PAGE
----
At BASF, we want to contribute to a world that provides a viable future with an enhanced quality of life for everyone. We consider no initiative too small for encouraging sustainable farming practices, and at our CropSolutions farm in Tamworth, NSW, the research team is proving that indeed, from little things, big things grow. The mission is to trial new crop protection products developed by the global experts at BASF. This includes working with new herbicides, fungicides, insecticides, and biological control solutions, thus gaining a greater understanding of cost effective, yet sustainable, farming practices. The research conducted uses global knowledge, fine-tuned in Australia, and aims to provide Aussie farmers with the tools needed to encourage larger and better-quality yields, whilst using fewer resources.
With the challenges presented by Australia’s changing climate, it is important to the team that they maximise water use efficiency across all operations of the farm, ensuring they offset the effects that rising temperatures and rainfall deficits will have on the crops. They undertake several initiatives, one of which is cover cropping. In order to capture rainfall, reduce evaporation, increase soil microbial activity, and increase organic matter within the soil, varieties of mixed species cover crops are planted between trial crops.
“The cover crop phase serves a number of purposes. Bare paddocks are prone to higher evaporation and reduced soil microbial activity due to a reduction in moisture and available food for the microbes. We’re not putting the system on pause, we are instead keeping it actively going,” explained Russell Ison, Field Biologist & CropSolutions Farm Manager at BASF ANZ.
Rather than leaving the area bare in between trials, cover cropping ensures constant microbial activity within the soil, which promotes carbon sequestration and increases rainfall infiltration to avoid erosion through reduced run-off. This season the cover crops planted are a mixture of cereals, brassicas, and legumes to improve soil tilth and cycle nutrients. The cover crops also include flowering plants, selected to help attract and harbor the two bee populations that settle in the northern and southern boundaries of the farm.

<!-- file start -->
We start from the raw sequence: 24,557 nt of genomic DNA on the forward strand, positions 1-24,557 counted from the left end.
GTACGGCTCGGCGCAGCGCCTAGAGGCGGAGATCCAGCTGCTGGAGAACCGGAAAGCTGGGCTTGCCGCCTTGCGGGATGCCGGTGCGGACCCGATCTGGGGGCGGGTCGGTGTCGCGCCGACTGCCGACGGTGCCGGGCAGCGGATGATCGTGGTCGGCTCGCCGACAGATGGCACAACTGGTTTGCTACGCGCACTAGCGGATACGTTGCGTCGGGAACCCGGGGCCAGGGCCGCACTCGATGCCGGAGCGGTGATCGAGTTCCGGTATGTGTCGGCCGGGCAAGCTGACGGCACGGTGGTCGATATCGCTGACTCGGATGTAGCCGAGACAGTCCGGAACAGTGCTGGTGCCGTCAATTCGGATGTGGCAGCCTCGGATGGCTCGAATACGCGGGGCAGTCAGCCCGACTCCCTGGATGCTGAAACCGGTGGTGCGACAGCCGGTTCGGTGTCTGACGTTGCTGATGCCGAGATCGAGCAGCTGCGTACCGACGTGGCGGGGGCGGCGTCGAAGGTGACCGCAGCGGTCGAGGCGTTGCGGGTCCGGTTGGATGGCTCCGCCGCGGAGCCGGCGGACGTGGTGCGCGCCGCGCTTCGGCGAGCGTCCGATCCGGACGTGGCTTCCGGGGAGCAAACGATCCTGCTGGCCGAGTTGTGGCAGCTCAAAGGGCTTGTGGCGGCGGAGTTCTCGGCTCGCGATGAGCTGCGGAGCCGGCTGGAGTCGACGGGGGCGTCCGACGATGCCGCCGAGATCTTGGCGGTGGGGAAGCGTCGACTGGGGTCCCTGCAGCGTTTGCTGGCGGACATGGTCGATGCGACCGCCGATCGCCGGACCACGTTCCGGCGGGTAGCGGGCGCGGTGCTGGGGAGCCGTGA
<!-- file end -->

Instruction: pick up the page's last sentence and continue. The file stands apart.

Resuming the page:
Maintaining biodiversity is important to the team as it directly supports sustainable agriculture systems by promoting soil fertility, pollination, and Integrated Pest Management. To support the biodiversity of the area, they follow protocols to minimise disturbance to the bee populations. Part of BASF’s strategy is to develop products that have low toxicology ratings, and therefore present no impact to residing species, which is why the team also records any effects on beneficial insects.
Additionally, the team promotes biodiversity through the riparian zone. The zone runs through the farm connecting a corridor of trees along the main road to another by the river, therefore acting as a buffer zone and habitat for native animals. Within this area, native species grow freely, as the team elect not to use pesticides in this area, encouraging natural growth.
Within the zone the team manages weeds mechanically, whilst native plants are free to grow naturally. When required, timely slashing methods are used to maintain native plants in the area. Slashing encourages growth within the zone and adds biomass to the soil, which increases soil organic matter, carbon content, and habitat availability for lizards and small mammals.
The team has devised a system for the disposal of chemicals released via the washing of machinery at Tamworth. The system aims to minimise and remove waste in an environmentally friendly manner. Any collected residue from the mixing and washing of equipment gets passed through an oil separator, which removes any oil-based products. The water then enters their anaerobic septic system, where any excess gets sprayed out onto a small dedicated area of the farm. Microbial activity then works to naturally breakdown the excess. They have also achieved a reduction in waste through the team’s composting initiative. The initiative involves recycling excess potting mix from the glasshouse trials and composting the soil with food scraps, which then creates natural fertiliser for the riparian zone.
The future development of sustainable farming practices is very exciting, and it thrills the team motivating Russell and Georgia at Tamworth to play their part. “We have the opportunity to contribute as we are a research farm, and we’re very mindful of the fact that we can provide examples not only for other farmers, but for BASF”, said Russell. We look forward to following the team’s journey towards a more sustainable agriculture sector, and their future contributions to the industry.